Summit County's Most Trusted Real Estate Advocates
Forbes recently reached out to our Founder Garratt Hasenstab alongside 8 other real estate experts to see what the biggest potential blind-spots are for buyers to watch out for, lest they get caught off guard and wind up in a sticky situation.
Despite the increasing number of millennials choosing to rent rather than buy property, home ownership is still a goal for many Americans. These prospective buyers know that purchasing a primary residence is one of the biggest financial commitments they’ll ever make, and often conduct their own extensive research on property values, neighborhoods and school ratings before they ever contact a real estate agent.
Unfortunately, many of these educated buyers still overlook some important aspects of local real estate markets, and may end up making poor decisions because of their blind spots. We asked a panel ofForbes Real Estate Councilmembers about the biggest things hopeful buyers fail to notice or understand about their local markets. Here’s what they had to say…
1. Your Exit Strategy
People will always need to move. It is important that buyers consider their exit strategy when home shopping. This means loan type and offer terms. The overall picture of offer terms — not just price — matters in any market. The best resource is an agent who is focused on the buyer’s best interests and provides buyers with education and advice to make the best decisions. –Michelle Ames,HorsePower Team Texas/Independent Realty
2. Days On Market And Available Inventory
Ask your agent about “days on market” standards. If days on market are few, when the buyer finds their home, they must be ready to make a quick, informed decision to buy. Also, a healthy market has six months’ inventory of available homes for sale. Buyers need to ask about the month’s supply of available homes. Under six months is a seller’s market and they have a lessened negotiating position. –Rita Santamaria,Champions School of Real Estate
3. The Emotional Aspect Of Buying A Home
While a lot of people view their equity in their primary home as an investment, my belief is that a home, which is an emotional acquisition by nature, should never be treated as such. Any time emotions are involved, poor investment decisions are made in general. This advice is not just a local or regional one, but a behavioral one across the board. –Ridaa Murad,BREAKFORM | RE
4. The True Costs Of Home Ownership
Most just assume that it’s better to own rather than rent. A home is not an asset. It takes money out of your pocket monthly. Homeowners sacrifice a down payment, and the rate of return from home equity is always zero. People who say “My home was the best investment I ever made” usually didn’t run the numbers. Consider immobility, opportunity cost, illiquidity, maintenance and personal cash flow. –Keith Weinhold,Get Rich Education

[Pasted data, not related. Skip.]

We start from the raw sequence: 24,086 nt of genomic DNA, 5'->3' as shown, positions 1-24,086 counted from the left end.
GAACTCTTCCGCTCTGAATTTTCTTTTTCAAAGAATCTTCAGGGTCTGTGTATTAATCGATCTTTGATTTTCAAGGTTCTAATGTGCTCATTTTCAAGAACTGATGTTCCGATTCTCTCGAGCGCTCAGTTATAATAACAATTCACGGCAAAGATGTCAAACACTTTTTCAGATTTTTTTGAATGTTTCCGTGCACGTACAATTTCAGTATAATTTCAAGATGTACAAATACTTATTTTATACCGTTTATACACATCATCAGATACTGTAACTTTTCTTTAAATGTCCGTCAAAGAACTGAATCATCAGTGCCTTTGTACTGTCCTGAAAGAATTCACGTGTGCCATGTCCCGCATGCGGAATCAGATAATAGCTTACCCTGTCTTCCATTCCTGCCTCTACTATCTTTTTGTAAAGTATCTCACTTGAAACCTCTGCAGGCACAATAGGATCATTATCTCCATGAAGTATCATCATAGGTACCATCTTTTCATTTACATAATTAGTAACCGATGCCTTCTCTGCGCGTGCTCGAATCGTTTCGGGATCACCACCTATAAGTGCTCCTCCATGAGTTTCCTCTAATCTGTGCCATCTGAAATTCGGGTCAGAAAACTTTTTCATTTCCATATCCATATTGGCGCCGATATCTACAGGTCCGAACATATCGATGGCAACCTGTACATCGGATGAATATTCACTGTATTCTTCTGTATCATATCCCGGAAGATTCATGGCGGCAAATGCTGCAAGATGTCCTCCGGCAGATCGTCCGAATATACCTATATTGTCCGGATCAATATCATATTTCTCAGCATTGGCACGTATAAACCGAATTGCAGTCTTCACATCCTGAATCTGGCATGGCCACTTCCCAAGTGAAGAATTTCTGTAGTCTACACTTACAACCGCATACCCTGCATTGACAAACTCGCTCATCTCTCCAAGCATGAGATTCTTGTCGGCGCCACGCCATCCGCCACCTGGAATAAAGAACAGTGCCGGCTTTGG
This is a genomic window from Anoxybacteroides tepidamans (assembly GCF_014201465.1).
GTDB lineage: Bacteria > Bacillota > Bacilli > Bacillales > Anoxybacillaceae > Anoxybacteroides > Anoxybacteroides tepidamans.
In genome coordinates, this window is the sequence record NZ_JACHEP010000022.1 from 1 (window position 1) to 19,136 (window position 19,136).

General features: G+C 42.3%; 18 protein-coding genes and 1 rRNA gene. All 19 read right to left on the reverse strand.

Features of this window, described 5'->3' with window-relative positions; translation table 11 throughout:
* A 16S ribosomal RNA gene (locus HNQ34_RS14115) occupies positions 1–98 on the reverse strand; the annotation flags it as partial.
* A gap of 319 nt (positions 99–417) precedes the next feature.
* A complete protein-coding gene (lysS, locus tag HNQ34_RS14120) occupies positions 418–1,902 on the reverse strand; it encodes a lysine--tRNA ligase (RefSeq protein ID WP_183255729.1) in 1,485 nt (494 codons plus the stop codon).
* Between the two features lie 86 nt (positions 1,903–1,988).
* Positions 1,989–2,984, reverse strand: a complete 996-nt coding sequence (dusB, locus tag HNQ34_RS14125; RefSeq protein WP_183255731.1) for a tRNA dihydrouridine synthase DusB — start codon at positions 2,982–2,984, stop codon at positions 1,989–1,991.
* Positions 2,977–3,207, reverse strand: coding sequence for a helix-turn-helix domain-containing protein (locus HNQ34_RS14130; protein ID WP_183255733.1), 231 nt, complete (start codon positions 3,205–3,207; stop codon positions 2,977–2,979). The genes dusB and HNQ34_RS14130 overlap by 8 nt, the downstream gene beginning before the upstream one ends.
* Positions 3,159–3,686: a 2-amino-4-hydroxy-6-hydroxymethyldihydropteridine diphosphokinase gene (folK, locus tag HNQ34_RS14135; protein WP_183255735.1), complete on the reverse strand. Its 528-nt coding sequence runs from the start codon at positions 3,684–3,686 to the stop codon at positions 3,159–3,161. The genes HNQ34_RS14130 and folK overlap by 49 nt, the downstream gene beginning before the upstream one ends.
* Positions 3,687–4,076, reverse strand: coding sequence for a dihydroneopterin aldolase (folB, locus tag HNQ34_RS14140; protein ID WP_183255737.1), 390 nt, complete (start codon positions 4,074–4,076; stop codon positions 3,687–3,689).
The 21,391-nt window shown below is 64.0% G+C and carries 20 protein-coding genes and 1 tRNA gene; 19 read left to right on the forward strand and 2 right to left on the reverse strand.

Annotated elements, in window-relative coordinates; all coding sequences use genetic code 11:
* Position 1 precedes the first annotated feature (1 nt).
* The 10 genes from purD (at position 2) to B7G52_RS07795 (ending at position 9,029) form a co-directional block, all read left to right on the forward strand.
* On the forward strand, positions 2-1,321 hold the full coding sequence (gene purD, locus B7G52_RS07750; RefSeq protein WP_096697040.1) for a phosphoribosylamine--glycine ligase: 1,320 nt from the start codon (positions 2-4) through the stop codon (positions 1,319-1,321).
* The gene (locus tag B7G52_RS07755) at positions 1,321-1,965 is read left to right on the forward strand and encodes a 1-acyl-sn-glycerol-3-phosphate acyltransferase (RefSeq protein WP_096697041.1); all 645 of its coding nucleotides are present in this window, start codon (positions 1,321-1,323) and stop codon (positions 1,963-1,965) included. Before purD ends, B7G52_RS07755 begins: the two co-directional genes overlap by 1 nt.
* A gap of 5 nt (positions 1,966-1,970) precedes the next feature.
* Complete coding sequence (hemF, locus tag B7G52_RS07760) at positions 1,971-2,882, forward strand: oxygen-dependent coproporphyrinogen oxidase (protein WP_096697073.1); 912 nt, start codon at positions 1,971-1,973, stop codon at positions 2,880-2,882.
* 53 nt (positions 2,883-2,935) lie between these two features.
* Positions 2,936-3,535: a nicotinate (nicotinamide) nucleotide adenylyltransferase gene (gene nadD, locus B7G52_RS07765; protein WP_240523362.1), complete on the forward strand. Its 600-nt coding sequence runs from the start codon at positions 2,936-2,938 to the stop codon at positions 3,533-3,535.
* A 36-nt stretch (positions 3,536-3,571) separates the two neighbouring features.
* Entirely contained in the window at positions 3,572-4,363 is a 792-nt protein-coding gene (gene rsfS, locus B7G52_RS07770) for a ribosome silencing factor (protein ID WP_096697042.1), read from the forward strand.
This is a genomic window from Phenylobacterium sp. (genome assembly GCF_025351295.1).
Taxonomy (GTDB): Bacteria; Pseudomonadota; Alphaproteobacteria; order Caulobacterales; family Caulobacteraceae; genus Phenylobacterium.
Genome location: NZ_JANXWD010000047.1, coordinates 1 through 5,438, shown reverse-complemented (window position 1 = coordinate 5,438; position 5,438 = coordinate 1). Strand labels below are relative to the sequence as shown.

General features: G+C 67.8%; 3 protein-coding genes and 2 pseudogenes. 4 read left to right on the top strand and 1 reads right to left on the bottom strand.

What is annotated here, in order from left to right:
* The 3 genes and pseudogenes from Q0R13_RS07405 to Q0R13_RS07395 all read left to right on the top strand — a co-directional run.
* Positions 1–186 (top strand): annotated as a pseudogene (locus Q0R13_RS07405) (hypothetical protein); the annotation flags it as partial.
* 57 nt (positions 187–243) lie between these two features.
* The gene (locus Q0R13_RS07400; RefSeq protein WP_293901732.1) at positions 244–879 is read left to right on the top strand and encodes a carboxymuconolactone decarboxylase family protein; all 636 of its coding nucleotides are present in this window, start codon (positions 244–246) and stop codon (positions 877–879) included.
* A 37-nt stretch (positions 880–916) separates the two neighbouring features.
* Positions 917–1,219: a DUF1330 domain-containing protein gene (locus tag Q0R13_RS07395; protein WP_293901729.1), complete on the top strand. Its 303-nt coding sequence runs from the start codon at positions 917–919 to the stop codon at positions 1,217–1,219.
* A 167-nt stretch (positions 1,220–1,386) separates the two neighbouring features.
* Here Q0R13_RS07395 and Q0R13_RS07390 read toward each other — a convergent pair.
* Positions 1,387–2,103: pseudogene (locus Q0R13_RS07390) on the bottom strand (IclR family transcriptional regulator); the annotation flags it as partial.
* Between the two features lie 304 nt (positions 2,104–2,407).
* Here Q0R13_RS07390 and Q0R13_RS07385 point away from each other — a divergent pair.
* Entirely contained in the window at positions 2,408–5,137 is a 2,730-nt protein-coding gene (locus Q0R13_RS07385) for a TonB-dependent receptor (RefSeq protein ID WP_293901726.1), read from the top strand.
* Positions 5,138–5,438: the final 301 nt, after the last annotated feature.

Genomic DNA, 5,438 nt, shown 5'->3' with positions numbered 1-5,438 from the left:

5. The Strength Of A Neighborhood’s Community
Homebuyers have more information now on local housing markets than ever before, and can instantly understand pricing dynamics, walkability and even safety. The strength of a neighborhood’s community — a big factor for many new buyers — is typically a bit harder to understand. While a few online resources exist, make sure you speak with local residents, business owners and other stakeholders. –Benjamin Pleat,Doorbell Communities
6. Future City Zoning Plans
Visit the county commissioner board to receive plans for future planning and zoning of the city. You may have found a perfect new subdivision next to an empty field, and the next thing you know a giant stadium is being built next door. Also, use Google Earth to spot hidden train tracks, cell phone towers, electrical plants, etc. Research everything around the house to make an informed decision. –Angela Yaun,Day Realty Group
7. Growth Capacity
One of the key variables for any neighborhood that homebuyers need to bear in mind is a neighborhood’s capacity for new construction. Luckily, there is no shortage of architecture/urban planning centered websites catering to this subject. This is important as new residential construction raises the average price per square foot and new commercial construction adds to the local amenities. –Ari Afshar,Compass
8. Raw Data
To get the clearest picture of your local market, visit your local title company and ask for a copy of their latest market report. These reports show you a higher-level view of your market’s local real estate economic trends such as where the market is heading, price trends over time, average time on market, etc. All of this data will surely give you a leg up in the negotiation process. –Garratt Hasenstab,The Mountain Life Companies™
9. Local Agent Expertise
In the Washington, DC area we find that new buyers in the housing market think they will be able to “get a deal” on a home. The reality is that buyers often have to escalate above list price, offer quick close times and waive contingencies in order to win the deal. This is why buyers should partner with a local lender and real estate agent who know the idiosyncrasies of their local market. –Hillary Legrain,First Savings Mortgage Corporation
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